“A lot of fellow wrestlers and promoters, they just felt like the character was too real. It was like they hear my name, they’re like, ‘Ah, nah. Nah, he’s a problem,’ you know what I’m saying? And it was messed up and the crazy thing is, you know how it is these days where everybody is all about the culture and that’s great. I was on that years ago and people frowned on me about it. Even people that look like us bro, like seriously. People that look like us, they were frowning on me about it and I’m looking out for myself, I’m looking out for all of us and they weren’t even trying to hear it.”

Jeez says women were treated badly in CZW, notes that it was a toxic environment for them: “But CZW was a toxic environment though. It was a toxic environment, especially for the women. The women were treated very, very badly, you know what I’m saying? And there were times when not only me, there’s several of us guys that would go to the owner and put him in his place, and then he would chill but then he would still go back to the BS, you know what I’m saying? It was very disrespectful to the women bro. Very disrespectful.

“It wasn’t, it wasn’t cool because women go through enough BS, you know what I’m saying? And not only in wrestling, in all forms of entertainment, they go through enough b.s., that they shouldn’t have to go through. For somebody that has a — that’s an owner that has a leadership role. For you to try to use that to make women do what you want them to do, it’s clown shit and it shouldn’t happen, you know what I mean?”

Thoughts about Ruckus going into Indie Wrestling Hall of Fame (Jeez & Ruckus were five-time CZW Tag Champions): “Yeah, definitely, it’s well-deserved man [Ruckus going into the Indie Wrestling Hall of Fame]. Ruckus is an innovator man. A lot of the guys that have the popular style now, Ruckus is the father of that, and also, even back then, when other guys were getting more recognition than Ruckus, a lot of these guys, they were only good in-ring. Ruckus, not only was he good in the ring, he was a character, you know what I’m saying? He held it all down, you know what I mean? So like, it’s real cool that he’s getting in that Hall of Fame man. He definitely deserves it, definitely. If it was up to me, Ruckus would be a millionaire right now if it was up to me.”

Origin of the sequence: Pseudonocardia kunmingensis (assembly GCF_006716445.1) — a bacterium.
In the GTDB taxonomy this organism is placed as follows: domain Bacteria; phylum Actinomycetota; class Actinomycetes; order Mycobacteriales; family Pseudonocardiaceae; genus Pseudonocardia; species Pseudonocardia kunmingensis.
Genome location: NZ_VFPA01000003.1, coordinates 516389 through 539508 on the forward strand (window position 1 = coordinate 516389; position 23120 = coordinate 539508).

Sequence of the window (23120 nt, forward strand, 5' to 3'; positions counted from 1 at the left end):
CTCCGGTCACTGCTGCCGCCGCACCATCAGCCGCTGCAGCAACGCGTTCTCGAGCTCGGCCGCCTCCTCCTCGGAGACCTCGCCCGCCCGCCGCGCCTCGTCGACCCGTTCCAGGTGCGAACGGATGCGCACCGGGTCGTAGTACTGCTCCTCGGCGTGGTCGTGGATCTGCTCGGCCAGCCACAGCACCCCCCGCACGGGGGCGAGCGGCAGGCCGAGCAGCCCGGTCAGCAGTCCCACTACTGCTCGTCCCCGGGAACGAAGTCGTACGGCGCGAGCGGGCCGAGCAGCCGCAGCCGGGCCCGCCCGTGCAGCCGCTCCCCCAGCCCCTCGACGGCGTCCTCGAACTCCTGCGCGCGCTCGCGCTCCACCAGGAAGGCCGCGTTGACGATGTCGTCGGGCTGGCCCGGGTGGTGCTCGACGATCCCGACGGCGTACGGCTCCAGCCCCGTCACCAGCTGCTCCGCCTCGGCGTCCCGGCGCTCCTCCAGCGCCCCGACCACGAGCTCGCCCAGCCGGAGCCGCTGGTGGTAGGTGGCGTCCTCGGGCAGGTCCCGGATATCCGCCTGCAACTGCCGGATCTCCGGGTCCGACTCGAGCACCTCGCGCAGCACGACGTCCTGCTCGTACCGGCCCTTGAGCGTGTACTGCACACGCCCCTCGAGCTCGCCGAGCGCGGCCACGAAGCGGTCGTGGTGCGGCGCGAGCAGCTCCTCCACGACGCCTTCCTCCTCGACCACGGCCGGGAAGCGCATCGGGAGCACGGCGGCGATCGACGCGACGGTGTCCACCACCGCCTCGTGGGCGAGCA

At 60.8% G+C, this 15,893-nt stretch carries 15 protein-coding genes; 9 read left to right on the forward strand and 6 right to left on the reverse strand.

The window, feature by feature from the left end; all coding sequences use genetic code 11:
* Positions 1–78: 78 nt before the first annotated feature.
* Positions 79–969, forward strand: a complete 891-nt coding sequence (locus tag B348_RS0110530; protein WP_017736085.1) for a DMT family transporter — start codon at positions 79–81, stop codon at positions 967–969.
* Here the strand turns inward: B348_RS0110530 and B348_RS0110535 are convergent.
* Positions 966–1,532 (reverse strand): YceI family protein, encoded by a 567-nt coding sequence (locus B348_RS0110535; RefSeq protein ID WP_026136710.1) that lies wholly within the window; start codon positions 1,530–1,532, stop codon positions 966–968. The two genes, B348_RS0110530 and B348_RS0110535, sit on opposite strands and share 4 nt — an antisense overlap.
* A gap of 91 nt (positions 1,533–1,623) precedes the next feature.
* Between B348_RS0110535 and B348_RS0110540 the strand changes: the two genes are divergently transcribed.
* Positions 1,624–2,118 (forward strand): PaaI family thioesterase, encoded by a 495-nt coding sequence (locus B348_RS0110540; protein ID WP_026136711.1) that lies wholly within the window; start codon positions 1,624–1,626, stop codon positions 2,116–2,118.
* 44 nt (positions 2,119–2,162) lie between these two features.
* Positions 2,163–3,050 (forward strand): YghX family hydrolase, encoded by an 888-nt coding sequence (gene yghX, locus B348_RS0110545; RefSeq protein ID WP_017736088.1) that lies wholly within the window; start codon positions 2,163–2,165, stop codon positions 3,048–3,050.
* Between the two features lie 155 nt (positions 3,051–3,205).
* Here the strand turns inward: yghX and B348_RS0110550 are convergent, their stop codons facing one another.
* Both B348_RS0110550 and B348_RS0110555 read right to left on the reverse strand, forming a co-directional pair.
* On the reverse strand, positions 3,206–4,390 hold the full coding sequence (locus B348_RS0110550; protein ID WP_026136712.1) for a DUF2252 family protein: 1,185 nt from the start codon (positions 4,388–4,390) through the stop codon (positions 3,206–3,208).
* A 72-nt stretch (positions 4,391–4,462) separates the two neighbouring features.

Interested in doing agent work for the NWA, initially wasn’t interested until he saw Homicide on the job: “Before, that was something I never wanted a part of [producing/agenting]. I never wanted to do anything behind the scenes. I just wanted to be a performer. But like, real shit, once Homicide became an agent and I see how he does things and how he’s treated as an agent, it opened my mind to in the future [about] wanting to be a coach, wanting to be a trainer, wanting to be an agent, you know what I’m saying? It’s an important job to have. It’s like, it’s very important. It’s like the guys who have a match, they have an idea of a match, the agent is the third set of eyes.

“I would love to do it in the future, definitely. With a lot of things happening right now, it’s opening my eyes to different things in wrestling and again, going back to how NWA is really big on being able to talk, when you’re a strong talker, that can lead to other things as well. That could lead to commentary, that could lead to, for example, take somebody like MVP, hell of talker. You remember when he had his own show on Raw, you know what I’m saying? That type of stuff bro so like, when you’re a strong talker, when you can put words together, when you can talk people into the building, however you wanna word it, that can lead to a lot so, I’m loving it bro, loving it [being with the NWA].”